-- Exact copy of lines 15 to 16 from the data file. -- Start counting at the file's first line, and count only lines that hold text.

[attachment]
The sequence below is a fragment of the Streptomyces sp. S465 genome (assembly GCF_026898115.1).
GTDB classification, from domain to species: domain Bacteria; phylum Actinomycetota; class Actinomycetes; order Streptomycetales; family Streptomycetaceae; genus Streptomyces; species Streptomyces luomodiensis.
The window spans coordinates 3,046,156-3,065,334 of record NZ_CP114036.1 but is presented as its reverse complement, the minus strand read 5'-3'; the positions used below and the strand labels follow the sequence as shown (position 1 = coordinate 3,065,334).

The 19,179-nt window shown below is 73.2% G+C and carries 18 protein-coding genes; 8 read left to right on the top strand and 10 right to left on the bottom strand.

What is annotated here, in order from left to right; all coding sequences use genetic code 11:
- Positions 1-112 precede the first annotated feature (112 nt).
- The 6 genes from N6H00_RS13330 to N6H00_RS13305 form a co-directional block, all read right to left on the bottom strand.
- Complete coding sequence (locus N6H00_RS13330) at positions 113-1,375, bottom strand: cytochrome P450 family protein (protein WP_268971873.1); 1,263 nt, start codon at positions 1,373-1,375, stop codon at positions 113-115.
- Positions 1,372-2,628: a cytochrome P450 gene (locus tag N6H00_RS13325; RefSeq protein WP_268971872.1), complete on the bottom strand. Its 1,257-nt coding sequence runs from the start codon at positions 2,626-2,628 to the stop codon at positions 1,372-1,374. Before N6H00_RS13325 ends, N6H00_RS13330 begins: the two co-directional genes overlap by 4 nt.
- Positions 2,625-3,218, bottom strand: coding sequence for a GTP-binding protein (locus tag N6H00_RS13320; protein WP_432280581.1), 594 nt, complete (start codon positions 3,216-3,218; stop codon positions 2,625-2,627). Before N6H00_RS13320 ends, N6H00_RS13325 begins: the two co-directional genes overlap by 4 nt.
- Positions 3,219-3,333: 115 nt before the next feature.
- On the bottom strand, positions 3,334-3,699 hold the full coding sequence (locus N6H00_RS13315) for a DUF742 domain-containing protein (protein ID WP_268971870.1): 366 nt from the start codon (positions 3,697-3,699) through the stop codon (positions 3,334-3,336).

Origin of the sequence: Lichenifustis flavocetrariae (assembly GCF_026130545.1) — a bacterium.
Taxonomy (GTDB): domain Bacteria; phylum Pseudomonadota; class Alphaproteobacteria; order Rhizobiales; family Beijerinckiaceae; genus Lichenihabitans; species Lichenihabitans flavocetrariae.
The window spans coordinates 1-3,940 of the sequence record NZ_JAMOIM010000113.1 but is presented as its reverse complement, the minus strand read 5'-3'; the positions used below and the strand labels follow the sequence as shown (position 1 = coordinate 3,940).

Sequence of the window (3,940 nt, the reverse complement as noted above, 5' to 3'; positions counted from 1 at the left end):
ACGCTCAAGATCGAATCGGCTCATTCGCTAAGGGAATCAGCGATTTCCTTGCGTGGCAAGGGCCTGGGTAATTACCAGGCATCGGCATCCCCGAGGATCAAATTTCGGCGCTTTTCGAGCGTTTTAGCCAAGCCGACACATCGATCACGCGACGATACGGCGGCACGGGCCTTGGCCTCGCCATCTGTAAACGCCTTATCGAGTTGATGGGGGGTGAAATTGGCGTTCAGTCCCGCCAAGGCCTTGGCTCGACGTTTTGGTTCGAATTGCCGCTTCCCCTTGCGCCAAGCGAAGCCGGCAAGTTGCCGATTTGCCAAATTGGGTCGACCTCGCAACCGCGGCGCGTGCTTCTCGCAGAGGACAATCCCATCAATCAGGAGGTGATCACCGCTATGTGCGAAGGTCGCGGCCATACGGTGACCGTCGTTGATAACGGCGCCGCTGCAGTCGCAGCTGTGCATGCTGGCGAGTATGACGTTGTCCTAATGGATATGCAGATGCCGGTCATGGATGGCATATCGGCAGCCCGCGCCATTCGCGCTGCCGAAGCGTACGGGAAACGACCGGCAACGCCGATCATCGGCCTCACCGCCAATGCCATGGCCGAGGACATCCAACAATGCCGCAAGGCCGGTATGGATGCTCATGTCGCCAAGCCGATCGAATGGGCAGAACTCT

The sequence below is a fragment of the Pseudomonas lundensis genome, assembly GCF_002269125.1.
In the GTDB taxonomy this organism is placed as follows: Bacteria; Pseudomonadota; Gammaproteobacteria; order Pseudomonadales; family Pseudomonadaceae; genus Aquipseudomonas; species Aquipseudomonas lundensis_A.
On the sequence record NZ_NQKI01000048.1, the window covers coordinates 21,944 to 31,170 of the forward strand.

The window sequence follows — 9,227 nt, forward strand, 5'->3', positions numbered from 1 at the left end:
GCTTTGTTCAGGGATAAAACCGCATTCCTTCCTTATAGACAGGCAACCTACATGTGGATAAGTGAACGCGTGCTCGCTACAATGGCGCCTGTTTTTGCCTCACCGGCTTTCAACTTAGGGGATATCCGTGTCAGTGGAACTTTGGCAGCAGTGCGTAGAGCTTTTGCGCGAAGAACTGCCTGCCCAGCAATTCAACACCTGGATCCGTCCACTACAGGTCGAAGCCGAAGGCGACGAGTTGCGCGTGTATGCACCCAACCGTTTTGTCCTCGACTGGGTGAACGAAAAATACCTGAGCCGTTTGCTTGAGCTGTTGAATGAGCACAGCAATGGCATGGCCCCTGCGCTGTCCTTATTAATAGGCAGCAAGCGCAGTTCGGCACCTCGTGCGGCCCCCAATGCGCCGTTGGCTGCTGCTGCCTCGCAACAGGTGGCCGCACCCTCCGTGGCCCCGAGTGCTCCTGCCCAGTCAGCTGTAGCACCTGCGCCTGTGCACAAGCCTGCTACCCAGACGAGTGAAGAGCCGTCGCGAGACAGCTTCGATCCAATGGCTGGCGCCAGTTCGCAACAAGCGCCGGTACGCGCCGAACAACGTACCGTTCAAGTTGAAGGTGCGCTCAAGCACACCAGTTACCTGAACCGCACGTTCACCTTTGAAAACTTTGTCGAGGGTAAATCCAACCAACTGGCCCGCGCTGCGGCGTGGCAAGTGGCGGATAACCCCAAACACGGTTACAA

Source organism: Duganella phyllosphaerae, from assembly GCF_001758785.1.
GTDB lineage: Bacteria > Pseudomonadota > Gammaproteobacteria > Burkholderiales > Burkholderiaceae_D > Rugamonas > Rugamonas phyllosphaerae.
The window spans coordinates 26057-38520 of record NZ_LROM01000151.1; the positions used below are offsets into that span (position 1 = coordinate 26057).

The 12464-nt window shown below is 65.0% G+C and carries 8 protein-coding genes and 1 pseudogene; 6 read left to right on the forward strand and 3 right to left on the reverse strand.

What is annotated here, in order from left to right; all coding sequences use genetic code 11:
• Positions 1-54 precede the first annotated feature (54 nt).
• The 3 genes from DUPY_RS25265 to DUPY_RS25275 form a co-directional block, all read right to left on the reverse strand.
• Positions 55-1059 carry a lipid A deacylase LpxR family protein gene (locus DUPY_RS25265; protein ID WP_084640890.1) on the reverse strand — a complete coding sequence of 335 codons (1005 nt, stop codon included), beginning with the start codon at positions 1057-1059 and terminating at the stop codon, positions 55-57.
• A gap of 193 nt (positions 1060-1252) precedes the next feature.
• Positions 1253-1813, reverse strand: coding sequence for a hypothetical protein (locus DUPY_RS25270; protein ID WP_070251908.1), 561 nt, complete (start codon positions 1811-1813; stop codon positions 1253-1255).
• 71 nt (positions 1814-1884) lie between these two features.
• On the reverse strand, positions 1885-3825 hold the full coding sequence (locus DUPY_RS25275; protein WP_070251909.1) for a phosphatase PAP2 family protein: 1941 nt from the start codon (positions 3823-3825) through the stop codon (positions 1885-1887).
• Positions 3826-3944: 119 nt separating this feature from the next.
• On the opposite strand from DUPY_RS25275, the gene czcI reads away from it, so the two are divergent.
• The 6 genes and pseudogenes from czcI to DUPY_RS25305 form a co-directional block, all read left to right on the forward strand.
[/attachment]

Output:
The window spans coordinates 1-3,940 of the sequence record NZ_JAMOIM010000113.1 but is presented as its reverse complement, the minus strand read 5'-3'; the positions used below and the strand labels follow the sequence as shown (position 1 = coordinate 3,940).

Sequence of the window (3,940 nt, the reverse complement as noted above, 5' to 3'; positions counted from 1 at the left end):